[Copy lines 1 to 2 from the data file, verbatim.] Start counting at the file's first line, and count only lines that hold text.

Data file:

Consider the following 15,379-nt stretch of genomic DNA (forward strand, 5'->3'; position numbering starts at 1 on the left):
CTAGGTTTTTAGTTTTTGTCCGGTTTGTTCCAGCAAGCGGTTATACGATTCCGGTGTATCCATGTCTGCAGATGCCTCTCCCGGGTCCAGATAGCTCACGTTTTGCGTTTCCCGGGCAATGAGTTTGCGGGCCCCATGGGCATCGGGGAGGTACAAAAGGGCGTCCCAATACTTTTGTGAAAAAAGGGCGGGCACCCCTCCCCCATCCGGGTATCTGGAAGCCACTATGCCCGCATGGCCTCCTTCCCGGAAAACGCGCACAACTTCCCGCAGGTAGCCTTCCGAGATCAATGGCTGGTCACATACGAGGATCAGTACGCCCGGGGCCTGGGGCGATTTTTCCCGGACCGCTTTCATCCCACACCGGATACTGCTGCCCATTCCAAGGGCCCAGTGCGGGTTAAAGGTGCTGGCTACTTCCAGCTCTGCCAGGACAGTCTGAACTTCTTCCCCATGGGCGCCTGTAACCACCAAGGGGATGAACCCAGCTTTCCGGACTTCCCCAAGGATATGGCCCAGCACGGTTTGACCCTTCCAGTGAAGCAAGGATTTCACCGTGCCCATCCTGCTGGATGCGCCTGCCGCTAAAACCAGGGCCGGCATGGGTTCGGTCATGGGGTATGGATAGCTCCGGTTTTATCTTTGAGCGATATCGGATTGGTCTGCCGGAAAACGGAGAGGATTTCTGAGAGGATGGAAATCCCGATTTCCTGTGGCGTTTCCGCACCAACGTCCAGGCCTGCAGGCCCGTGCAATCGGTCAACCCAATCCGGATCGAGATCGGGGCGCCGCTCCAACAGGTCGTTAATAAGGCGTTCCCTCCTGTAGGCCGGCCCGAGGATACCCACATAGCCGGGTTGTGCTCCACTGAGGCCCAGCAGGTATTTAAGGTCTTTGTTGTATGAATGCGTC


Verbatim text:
Consider the following 15,379-nt stretch of genomic DNA (forward strand, 5'->3'; position numbering starts at 1 on the left):
CTAGGTTTTTAGTTTTTGTCCGGTTTGTTCCAGCAAGCGGTTATACGATTCCGGTGTATCCATGTCTGCAGATGCCTCTCCCGGGTCCAGATAGCTCACGTTTTGCGTTTCCCGGGCAATGAGTTTGCGGGCCCCATGGGCATCGGGGAGGTACAAAAGGGCGTCCCAATACTTTTGTGAAAAAAGGGCGGGCACCCCTCCCCCATCCGGGTATCTGGAAGCCACTATGCCCGCATGGCCTCCTTCCCGGAAAACGCGCACAACTTCCCGCAGGTAGCCTTCCGAGATCAATGGCTGGTCACATACGAGGATCAGTACGCCCGGGGCCTGGGGCGATTTTTCCCGGACCGCTTTCATCCCACACCGGATACTGCTGCCCATTCCAAGGGCCCAGTGCGGGTTAAAGGTGCTGGCTACTTCCAGCTCTGCCAGGACAGTCTGAACTTCTTCCCCATGGGCGCCTGTAACCACCAAGGGGATGAACCCAGCTTTCCGGACTTCCCCAAGGATATGGCCCAGCACGGTTTGACCCTTCCAGTGAAGCAAGGATTTCACCGTGCCCATCCTGCTGGATGCGCCTGCCGCTAAAACCAGGGCCGGCATGGGTTCGGTCATGGGGTATGGATAGCTCCGGTTTTATCTTTGAGCGATATCGGATTGGTCTGCCGGAAAACGGAGAGGATTTCTGAGAGGATGGAAATCCCGATTTCCTGTGGCGTTTCCGCACCAACGTCCAGGCCTGCAGGCCCGTGCAATCGGTCAACCCAATCCGGATCGAGATCGGGGCGCCGCTCCAACAGGTCGTTAATAAGGCGTTCCCTCCTGTAGGCCGGCCCGAGGATACCCACATAGCCGGGTTGTGCTCCACTGAGGCCCAGCAGGTATTTAAGGTCTTTGTTGTATGAATGCGTC